it had just left its nest high in the rock wall of the gorge but we couldn’t
quite make it out.
It was so peaceful there, even though there were people milling about it was a really lovely, tranquil spot.
We left there to go and sort out the tyre on Billy which has a slow leak for a while. $264 later we headed home. It was a lovely evening so we had a barbecue using the free gas 'barbies' provided by the camp.
|Wednesday 25th May 2005|
|Lots of errands to do today in the town.|
|Thursday 26th May 2005|
|Across Australia it was ‘The Big Morning Tea’
today to raise money for cancer research. The caravan park organised one
so we went along and did our bit. We had our cup of tea and piece of cake
with some people I had met earlier. To one of the ladies I have given the
title ‘Laundry Policewoman’. Some-one earlier had warned me
about women like this, they seem to think it is their responsibility to
make sure people do not use more than one machine when other people are
waiting. They also glare at people who leave their wet clothes in the tub
longer than is absolutely necessary. I was ironing when the lady in question
was giving me the run down on the machines and the people that use them.
I am glad I had followed the rules!!!
After our morning tea we departed to spend the rest of the day at the Desert Park. We had heard a lot of good things about this park and David Attenborough stated it was the best in the world, or so they say.
On arriving we winced at the admission fee of $18 each (unless you are a senior, then it was $12.60 each). Well I am married to a senior! We entered the park with someone grumbling about ‘another rip-off’. He was soon to change his mind. We spent six hours in that park and enjoyed it all. We attended different talks about bush grubs and plants that you can eat. The plant maybe, but the grubs . . . I’d have to be desperate. No, very desperate! We watched the bird of prey demonstration and a short movie about ‘our land’ Australia. The whole day was superb. We left the park understanding more about the outback and bush than we than we thought possible in one day.
I have not mentioned the best bit yet. We attended a talk about Aborigines. The chap giving the talk was, of course, an Aborigine and was extremely good at telling his story and demonstrating it with drawings in the dirt. He had a way with him that kept your attention at all times and it was fascinating. I felt we came away with a better understanding of their culture, their despair, and generally their lives. What he explained to us was only the tip of the iceberg as the talk only lasted 40 minutes. Walking away I said to Peter I would have liked to ask a couple of questions but as a white person you are always on your guard that you might offend.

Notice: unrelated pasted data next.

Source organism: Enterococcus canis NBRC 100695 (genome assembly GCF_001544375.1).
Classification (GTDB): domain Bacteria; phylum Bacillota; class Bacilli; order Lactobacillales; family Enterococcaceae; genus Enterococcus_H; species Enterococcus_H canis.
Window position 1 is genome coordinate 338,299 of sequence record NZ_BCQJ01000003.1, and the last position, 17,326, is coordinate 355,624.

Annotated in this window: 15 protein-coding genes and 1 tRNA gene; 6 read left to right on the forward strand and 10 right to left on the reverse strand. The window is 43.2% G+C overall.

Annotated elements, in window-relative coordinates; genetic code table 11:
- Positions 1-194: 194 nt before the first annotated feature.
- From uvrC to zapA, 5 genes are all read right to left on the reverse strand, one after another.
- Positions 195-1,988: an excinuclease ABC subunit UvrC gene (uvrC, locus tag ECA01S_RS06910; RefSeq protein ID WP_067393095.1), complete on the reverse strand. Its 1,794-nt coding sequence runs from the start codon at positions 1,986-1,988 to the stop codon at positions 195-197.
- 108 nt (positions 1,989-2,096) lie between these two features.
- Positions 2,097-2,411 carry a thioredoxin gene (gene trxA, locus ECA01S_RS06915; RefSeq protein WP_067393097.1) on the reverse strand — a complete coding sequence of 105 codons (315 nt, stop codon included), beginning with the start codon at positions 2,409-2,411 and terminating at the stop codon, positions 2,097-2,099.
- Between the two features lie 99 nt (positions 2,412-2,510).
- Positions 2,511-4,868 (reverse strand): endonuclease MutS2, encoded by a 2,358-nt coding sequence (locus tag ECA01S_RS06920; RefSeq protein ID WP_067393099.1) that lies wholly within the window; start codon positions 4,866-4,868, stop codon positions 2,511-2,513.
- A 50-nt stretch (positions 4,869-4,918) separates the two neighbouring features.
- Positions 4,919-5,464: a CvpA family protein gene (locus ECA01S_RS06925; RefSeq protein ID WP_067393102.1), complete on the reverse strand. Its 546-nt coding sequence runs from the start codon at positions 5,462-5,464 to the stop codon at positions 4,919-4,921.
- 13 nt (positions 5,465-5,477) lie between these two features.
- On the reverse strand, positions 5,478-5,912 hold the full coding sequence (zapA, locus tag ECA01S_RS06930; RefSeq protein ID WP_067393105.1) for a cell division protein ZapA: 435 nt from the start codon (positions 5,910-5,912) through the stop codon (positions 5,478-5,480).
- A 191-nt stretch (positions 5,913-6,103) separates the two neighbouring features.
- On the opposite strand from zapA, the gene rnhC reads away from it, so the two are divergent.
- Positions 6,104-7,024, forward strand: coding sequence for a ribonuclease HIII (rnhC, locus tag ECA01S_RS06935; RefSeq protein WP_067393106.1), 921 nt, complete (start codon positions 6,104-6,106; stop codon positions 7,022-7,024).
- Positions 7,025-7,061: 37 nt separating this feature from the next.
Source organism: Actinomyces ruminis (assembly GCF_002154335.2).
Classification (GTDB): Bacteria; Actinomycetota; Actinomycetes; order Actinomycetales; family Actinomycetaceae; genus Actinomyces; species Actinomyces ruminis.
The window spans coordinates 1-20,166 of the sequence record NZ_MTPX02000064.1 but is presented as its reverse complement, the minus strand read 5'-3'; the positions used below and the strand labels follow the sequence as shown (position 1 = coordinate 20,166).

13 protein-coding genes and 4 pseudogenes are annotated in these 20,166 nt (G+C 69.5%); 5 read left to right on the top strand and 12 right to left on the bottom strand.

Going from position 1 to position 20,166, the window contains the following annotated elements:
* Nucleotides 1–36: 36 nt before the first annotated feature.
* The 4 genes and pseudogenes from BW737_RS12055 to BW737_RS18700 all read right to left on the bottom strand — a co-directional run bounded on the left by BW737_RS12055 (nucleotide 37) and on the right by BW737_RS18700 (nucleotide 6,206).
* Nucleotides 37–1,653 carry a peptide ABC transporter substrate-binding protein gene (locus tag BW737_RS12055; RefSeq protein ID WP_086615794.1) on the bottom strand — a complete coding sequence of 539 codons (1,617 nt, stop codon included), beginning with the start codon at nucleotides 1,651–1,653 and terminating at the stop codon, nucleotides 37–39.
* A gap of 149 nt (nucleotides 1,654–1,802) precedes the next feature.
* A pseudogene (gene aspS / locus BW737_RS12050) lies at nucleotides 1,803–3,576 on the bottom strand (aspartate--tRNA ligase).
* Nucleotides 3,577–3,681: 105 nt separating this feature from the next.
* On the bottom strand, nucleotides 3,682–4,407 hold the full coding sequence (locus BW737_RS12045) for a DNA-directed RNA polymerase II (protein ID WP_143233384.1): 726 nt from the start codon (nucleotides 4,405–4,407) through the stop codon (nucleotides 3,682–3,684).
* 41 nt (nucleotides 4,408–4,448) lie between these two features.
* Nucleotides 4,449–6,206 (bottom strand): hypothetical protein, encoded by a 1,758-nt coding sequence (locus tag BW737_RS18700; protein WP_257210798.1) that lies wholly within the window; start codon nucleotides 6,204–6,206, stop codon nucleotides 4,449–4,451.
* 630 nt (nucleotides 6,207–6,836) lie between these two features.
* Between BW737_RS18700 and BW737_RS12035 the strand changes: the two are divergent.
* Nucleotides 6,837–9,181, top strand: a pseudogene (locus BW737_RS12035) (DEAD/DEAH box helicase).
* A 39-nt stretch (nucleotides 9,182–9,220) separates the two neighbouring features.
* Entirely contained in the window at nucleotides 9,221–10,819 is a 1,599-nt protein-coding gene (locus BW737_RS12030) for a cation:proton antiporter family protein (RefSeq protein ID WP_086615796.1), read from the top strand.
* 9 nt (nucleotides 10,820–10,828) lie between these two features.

As luck would have it, on one of my many detours (you all know what a good map reader I am) we bumped into him and his Aboriginal assistant. As they were friendly and said hello I decided to plunge in and ask. I wanted to know why, at Ayers Rock, there are signs marking sites as sacred to women but no explanation of why they are sacred. He explained as best as he could, (I think it embarrassed him a little) that the sites were all to do with how a woman’s body functions. The information is only passed down from grandmothers to their granddaughters. Therefore they could not put up signs explaining it. Their customs are passed on by grandparents not parents, as parents are not wise - they are young and too busy making babies. A long time ago, when we were growing up, grandparents played a large part in our lives but now, in this modern world, we seem to have lost a lot of that.
I asked why, at Ayers Rock, that we did not have access to someone like him. I told him we went to Ayers Rock with open minds to learn but came away no wiser. He said the reason Aborigines were not employed there was racism. He reckons Australia is behind everywhere else, they are so slow it takes Australians two hours to watch ‘60 Minutes’. I have to say we were impressed with him, the rest of the staff and the park in general.
|Friday 27th May 2005|
|Today I had a streaming cold and a raging sore throat, so I did what you can do when you are retired. I stayed in bed and read and did crossword puzzles. No having to go into the office because the wages needed paying.|
|Saturday 28th May 2005|
|Another lay day – feeling better but not 100%.|
|Sunday 29th May 2005|
|Pancake breakfast started the day well - or so I thought. We then packed a picnic lunch and set off to explore the East MacDonnell Ranges, an area we hadn’t been to. We looked at Emily Gorge which was very pretty and then carried on to Jessie Gorge. By this time I was flagging. We had a quick look round, again a very pretty place, then we went back home where I spent the rest of the day lying on the bed.|
|Monday 30th May 2005|
|Went into Alice for a final look and to do the internet and shopping. I also went to the National Museum for Women Pioneers, Past and Present. It was very interesting and I picked up a couple of amusing pieces of prose. I will endeavour to type them up for the net, plus a poem I picked up at Todd Mall markets a week ago. The museum was interesting in that it illustrated how the female contribution to the structure of Australia (past and present) is very much understated in day to day life.|
|Tuesday 31st May 2005
|Busy day today getting ready to leave Alice tomorrow. We really loved Alice but it is so cold at night.|